AccessibilityWe provide information that is accessible to all sections of our community, regardless of ability.
Accessibility standards benefit all
First and foremost Bury Council is a public service provider and so we have to provide information that is accessible to all sections of our community, regardless of ability.
The Equality Act has brought about new rights for disabled people. Employers and service providers must not discriminate against a person for a reason connected with their disability. They must also make reasonable adjustments to the way in which they offer their services. This applies as much to web sites as it does to ensure that that wheelchair access to council buildings is possible.
But accessibility is not just about ensuring that disabled people can access information. It is also about ensuring that the wide variety of users and devices can all gain access to information, thereby maximising the potential audience and letting users experience the pages the way they choose to.
An accessible site is one that accommodates the full range of users. Designing for accessibility therefore means accepting that, for online information, there is:
- no standard information user, and,
- no standard device for browsing information
- information is available in alternative formats
An accessible web site does not exclude anybody due to:
- their abilities, or
- the method they choose to access the web
Ease of use
We have made every effort to make this site accessible and easy to use for everyone, no matter what browser you choose to use, and whether or not you have any disabilities.
We are working towards making all our web pages conform to the Web Content Accessibility Guidelines Level "AA".
Links on the website will open in the same window, unless stated otherwise in the link.
The site's layout takes into account users who are visually impaired or have difficulties using a mouse. It is compatible with popular screen reading software and can be navigated using only a keyboard.
We aim to make this site easy to understand. If you have difficulty understanding any of the content, please contact us.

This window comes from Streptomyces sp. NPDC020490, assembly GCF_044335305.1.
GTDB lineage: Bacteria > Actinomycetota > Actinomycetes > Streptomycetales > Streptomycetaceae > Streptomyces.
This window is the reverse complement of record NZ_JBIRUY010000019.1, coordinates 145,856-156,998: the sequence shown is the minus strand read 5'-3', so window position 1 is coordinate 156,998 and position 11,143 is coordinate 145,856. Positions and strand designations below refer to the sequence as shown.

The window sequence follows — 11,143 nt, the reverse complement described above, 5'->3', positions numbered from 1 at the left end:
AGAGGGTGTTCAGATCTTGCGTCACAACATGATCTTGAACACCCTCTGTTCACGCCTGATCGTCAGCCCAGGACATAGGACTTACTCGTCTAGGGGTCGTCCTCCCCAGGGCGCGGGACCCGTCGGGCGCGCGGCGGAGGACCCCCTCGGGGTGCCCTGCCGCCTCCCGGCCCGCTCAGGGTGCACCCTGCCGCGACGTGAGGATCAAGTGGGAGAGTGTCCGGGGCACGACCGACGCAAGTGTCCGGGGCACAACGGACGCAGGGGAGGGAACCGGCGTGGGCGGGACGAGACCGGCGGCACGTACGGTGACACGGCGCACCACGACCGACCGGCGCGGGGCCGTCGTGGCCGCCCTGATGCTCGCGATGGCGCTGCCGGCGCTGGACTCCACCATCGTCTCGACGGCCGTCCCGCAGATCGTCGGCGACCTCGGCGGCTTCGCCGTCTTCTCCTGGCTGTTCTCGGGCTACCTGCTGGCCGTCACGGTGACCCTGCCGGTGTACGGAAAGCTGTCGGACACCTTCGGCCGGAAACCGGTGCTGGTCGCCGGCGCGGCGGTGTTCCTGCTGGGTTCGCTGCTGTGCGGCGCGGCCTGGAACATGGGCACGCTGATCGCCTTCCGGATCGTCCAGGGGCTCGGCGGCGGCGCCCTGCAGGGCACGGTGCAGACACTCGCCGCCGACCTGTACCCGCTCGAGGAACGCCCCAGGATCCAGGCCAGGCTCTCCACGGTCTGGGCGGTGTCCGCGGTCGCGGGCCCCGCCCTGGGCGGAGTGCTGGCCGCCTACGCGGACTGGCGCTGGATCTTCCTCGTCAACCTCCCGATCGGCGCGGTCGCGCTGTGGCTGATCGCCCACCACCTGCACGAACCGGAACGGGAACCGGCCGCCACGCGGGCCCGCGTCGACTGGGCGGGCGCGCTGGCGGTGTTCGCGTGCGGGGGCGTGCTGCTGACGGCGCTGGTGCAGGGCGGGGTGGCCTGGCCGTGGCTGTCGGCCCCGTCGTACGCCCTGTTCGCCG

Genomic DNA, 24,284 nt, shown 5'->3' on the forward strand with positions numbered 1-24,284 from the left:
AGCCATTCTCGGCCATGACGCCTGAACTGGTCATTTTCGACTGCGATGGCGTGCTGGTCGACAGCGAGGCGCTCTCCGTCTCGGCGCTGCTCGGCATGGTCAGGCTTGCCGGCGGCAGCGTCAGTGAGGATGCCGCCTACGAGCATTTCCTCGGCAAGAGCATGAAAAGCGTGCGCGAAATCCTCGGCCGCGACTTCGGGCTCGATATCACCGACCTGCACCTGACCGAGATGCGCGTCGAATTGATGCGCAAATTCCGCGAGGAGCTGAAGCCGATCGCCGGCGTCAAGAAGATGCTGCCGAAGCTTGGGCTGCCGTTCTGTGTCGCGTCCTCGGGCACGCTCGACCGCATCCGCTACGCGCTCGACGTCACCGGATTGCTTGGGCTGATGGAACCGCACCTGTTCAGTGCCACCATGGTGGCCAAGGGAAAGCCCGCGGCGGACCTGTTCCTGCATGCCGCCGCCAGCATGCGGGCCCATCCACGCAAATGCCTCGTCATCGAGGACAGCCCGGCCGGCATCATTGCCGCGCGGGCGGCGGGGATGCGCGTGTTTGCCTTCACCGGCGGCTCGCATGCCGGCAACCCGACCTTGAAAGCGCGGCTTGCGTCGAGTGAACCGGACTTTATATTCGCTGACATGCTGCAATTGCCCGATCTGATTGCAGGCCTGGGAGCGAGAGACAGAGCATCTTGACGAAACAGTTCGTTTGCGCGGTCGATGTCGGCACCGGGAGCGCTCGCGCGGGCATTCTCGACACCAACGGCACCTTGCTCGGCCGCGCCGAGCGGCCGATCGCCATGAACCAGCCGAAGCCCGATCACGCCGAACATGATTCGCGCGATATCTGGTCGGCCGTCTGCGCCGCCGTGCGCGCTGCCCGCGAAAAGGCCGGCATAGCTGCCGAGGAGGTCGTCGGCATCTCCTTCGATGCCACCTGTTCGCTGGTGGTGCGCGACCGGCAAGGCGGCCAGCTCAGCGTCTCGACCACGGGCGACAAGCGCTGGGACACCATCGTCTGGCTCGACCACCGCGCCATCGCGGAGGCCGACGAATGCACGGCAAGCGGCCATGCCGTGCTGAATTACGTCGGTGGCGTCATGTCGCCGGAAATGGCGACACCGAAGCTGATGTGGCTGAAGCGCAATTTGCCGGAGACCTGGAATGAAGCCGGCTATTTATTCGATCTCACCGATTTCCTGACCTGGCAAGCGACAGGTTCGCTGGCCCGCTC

There are many ways you can change your browser, computer, keyboard and mouse settings to make the web more accessible for you. These web sites offer useful advice and help on how to customise your computer in a way that suits your needs.
- BDA - British Deaf Association
- My Computer My Way (Abilitynet)
- My Computer My Way - Changing your colours
- My Computer My Way - Keyboard shortcuts (using your keyboard instead of a mouse)
- My Computer My Way - Magnifying the screen
- My Computer My Way - Make text larger
- My Computer My Way - Making your mobile or tablet talk
- My Computer My Way - Making your mouse easier to use
- My Computer My Way - Talking to your device
- NV Access - Download free screen reader software
- NV Access - Home of the free NVDA screen reader
- RNIB - Technology resource hub: the latest facts, tips and guides
As well as HTML web pages, this site includes files to download mainly in Adobe PDF format and occasionally in Microsoft Word and Microsoft Excel.
Many of our downloadable PDFs are created so as to be as accessible as possible. But, there are some on our site that may not be suitable for users of assistive technology.
Using online forms
The website has a number of electronic forms that can be completed online. These forms can be navigated by using a mouse or by keyboard.
Please contact us if you are having technical problems completing a form.
Whilst we don't provide versions of our website in other languages, there are plenty of online tools that can help.
Translate (Google) - Translate our website into other languages - Google translate can provide translations of each page of our site into a range of languages.
Screen readers convert digital text into synthesized speech. They let users to hear content and navigate with the keyboard. They are designed for use by people who are blind or who have low vision. Screen readers also work with documents, spreadsheets, and the user's operating system.
There are many screen readers available: JAWS; VoiceOver; Narrator etc., some of which are free (such as NVDA).
We are continuously seeking to improve the accessibility of the website. If you have any difficulties using this site that you believe we could address, please let us know. It would be helpful if you include the following:
- the URL(s)(web address) of the page(s) that you are having difficulties with
- the nature of your disability, if any
- a description of the problem
If you have a solution to suggest, please feel free to do so.
39.9% of working age residents have NVQ4+ qualifications which is higher than the North West at 34.5% (ONS Annual Population Survey 2017).